• Lynne Cooper

The 30-minute coaching session – advantages and challenges

Changes in the coaching market continue apace (The two-hour coaching session’s a thing of the past). The demand for half-hour sessions is burgeoning, offering affordable coaching to a greater number of – often time-poor – individuals. Advantages and challenges of these shorter sessions include:


Affordability and accessibility. Whether spreading an organisational coaching investment amongst more employees or cost-effectiveness for self-funders, more people can access.

Focus. Less time is spent on catching up and potential digressions from the goal, increasing productivity.

Efficiency. Both parties can effectively and efficiently include coaching into their busy schedules, reducing time lags.

Just in time. Sessions can be timelier for clients, who are often dealing with the fast pace of change and frequent new challenges.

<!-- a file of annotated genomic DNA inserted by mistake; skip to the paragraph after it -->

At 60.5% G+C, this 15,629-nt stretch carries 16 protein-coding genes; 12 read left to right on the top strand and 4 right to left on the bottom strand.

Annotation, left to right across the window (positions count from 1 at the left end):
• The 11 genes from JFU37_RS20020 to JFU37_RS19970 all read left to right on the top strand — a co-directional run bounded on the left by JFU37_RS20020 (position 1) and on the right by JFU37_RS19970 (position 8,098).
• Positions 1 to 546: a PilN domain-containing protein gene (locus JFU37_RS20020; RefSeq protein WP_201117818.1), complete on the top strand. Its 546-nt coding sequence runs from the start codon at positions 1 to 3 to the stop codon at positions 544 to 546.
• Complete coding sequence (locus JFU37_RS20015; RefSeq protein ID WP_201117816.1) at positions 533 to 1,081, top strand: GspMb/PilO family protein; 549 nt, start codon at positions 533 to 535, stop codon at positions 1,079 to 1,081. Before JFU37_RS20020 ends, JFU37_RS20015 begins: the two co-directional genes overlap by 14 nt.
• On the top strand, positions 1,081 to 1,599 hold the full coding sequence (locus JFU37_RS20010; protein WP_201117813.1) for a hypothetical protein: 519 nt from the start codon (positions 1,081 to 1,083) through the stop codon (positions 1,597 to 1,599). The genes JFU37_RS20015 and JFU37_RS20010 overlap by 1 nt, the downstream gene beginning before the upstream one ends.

Relationship. Forging a relationship with the coaching client is essential. Creating rapport and building trust generally need space and time.

The client’s narrative. A client’s sharing or ‘download’ of their situation, problems, challenges can aide their readiness for coaching yet can be curtailed by time constraints.

Limited progress in each session. After attending to relationship and the client’s story, space for the coach to facilitate new perspectives, insights and awareness and options to move forward – the core of our work – is highly restricted.

Adaptation or transformation? Transformative change - the sustainable difference that makes the difference in performance – can be harder to generate in a short space of time, leading coach and client to focus on the simpler adaptations to immediate problems.